We recently obtained a clock that flew on a Soyuz space mission.1 The clock, manufactured in 1984, contains over 100 integrated circuits on ten circuit boards. Why is the clock so complicated? In this blog post, I examine the clock’s circuitry and explain why so many chips were needed. The clock also provides a glimpse into the little-known world of Soviet aerospace electronics and how it compares to American technology.
The Soyuz series of spacecraft was designed for the Soviet space program as part of the race to the Moon. Soyuz first flew in 1966 and has made more than 140 flights over the past 50 years. The spacecraft (below) consists of three parts. The round section on the left is the orbital or habitation module, holding cargo, equipment, and living space. The descent module in the middle is the only part that returns to Earth; the astronauts are seated in the descent module during launch and reentry. Finally, the service module on the right has the main engine, solar panels, and other systems.
The descent module contains the spacecraft’s control panel (below).2 Note the digital clock in the upper left. Early Soyuz spacecraft used an analog clock, but from 1996 to 2002, the spacecraft used a digital clock.3 The digital clock was also used in the Mir space station. The clock was eliminated from later Soyuz spacecraft, which used two computer screens on the control panel in place of the earlier controls.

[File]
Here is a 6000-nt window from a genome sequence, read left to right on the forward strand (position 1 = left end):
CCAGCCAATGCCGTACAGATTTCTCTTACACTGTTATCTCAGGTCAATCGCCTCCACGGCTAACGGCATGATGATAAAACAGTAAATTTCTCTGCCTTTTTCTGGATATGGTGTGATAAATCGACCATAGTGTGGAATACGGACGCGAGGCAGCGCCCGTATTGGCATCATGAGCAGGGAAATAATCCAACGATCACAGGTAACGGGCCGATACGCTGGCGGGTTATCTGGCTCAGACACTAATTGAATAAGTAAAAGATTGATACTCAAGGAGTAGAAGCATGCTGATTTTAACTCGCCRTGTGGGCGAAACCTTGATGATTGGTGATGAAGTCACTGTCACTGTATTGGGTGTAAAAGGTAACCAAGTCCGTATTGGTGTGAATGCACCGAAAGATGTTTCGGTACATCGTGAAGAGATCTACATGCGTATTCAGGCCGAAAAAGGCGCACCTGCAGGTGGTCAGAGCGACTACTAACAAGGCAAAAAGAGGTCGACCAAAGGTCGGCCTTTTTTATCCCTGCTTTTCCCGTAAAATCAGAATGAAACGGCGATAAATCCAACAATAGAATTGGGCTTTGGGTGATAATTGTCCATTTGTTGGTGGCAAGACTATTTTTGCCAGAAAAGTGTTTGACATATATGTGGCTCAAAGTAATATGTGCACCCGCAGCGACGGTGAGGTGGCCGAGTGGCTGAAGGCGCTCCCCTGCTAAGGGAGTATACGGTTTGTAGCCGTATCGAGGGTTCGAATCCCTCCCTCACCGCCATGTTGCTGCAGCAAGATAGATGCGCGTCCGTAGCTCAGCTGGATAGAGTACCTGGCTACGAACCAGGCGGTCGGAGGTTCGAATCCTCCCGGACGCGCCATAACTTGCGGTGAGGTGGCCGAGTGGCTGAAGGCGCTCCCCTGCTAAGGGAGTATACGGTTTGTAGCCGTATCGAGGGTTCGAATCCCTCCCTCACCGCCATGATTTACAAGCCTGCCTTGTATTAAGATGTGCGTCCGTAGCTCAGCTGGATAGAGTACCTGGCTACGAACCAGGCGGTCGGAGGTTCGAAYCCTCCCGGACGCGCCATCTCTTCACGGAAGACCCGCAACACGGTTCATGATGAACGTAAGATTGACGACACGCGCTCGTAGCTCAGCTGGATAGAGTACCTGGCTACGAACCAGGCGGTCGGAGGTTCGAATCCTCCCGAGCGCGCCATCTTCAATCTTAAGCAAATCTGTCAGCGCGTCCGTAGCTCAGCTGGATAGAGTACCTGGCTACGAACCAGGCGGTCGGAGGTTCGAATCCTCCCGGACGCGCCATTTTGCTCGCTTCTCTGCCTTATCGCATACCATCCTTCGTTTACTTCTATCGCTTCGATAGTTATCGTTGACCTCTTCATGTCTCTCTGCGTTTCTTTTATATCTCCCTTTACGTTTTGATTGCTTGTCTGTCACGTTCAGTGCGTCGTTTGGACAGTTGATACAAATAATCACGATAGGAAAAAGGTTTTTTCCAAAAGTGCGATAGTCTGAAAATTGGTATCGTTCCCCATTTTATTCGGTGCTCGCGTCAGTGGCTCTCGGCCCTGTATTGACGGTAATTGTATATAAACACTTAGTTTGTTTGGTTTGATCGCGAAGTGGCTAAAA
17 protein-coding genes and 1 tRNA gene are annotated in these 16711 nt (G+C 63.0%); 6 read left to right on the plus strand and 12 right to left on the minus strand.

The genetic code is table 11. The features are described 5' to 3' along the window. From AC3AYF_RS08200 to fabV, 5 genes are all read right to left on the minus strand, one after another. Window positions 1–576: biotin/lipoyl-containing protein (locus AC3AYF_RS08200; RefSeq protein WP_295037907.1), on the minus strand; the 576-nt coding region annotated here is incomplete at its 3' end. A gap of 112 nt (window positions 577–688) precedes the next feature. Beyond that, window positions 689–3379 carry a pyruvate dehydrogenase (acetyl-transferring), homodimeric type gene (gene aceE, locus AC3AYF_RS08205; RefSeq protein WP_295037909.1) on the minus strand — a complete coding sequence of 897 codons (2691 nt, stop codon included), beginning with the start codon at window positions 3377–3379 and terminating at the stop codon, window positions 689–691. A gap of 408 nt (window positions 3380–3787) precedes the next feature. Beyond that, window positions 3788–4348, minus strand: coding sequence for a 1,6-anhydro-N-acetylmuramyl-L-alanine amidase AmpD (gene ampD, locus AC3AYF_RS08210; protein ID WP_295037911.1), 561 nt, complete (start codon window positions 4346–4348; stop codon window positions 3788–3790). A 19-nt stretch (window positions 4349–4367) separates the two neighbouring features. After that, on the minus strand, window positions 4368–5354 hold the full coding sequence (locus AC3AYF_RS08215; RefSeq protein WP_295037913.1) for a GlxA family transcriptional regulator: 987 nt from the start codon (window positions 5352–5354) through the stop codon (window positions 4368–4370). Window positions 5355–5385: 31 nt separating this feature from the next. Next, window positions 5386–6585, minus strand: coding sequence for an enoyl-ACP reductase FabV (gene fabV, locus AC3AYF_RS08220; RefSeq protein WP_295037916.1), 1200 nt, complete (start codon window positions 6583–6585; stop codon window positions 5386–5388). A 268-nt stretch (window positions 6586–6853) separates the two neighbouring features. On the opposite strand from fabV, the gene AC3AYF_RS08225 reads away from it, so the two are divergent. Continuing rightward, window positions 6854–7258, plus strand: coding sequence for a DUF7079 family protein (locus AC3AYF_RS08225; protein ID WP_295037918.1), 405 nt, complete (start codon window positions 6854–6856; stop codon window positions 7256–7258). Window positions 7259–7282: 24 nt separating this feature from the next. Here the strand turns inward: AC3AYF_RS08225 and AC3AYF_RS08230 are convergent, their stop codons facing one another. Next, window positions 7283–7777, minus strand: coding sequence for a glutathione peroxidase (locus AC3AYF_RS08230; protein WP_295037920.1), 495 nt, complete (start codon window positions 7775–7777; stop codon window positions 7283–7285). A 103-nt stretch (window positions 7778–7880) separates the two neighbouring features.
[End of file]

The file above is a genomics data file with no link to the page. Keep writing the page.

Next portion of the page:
A closer look at the clock
The diagram below shows the clock’s labels translated into English. The clock has three functions: the time, an alarm, and a stopwatch. The “Clock of Current Time”5 mode shows the current Moscow time on the six upper LED digits, while “Announcement” shows the alarm time. The alarm can be set to a particular time; at that time, the clock triggers a relay activating an external circuit in the spacecraft.4 The clock is set using the “Correction” mode; digits are incremented using the “Enter” button. The lower half of the unit is the stopwatch; the bottom four LEDs display elapsed minutes and seconds. The lower pushbutton stops, starts, or resets the stopwatch.6 Finally, the power switch at the right turns the clock on.
We wanted to see what was inside the clock, of course, so Marc unscrewed the cover and removed it from the clock. This revealed a dense stack of circuit boards inside. The clock was much more complex than I expected, with ten circuit boards crammed full of surface-mount ICs and other components. The components are mounted on two-layer printed-circuit boards, a common construction technique. The boards use a mixture of through-hole components and surface-mount components. That is, components such as resistors and capacitors were mounted by inserting their leads through holes in the boards. The surface-mount integrated circuits, on the other hand, were soldered to pads on top of the board. This is more advanced than 1984-era American consumer electronics, which typically used larger through-hole integrated circuits and didn’t move to surface-mount ICs until the late 1980s. (American aerospace computers, in contrast, had used surface-mount ICs since the 1960s.)
One interesting feature of the clock is that the boards are connected by individual wires that are bundled into wiring harnesses (below). (I expected the boards to plug into a backplane, or be connected by ribbon cables.) The boards have rows of pins along the sides, with wires soldered to these pins. These wires were gathered into bundles, wrapped in plastic, and then carefully laced into wiring harnesses that were tied to the boards.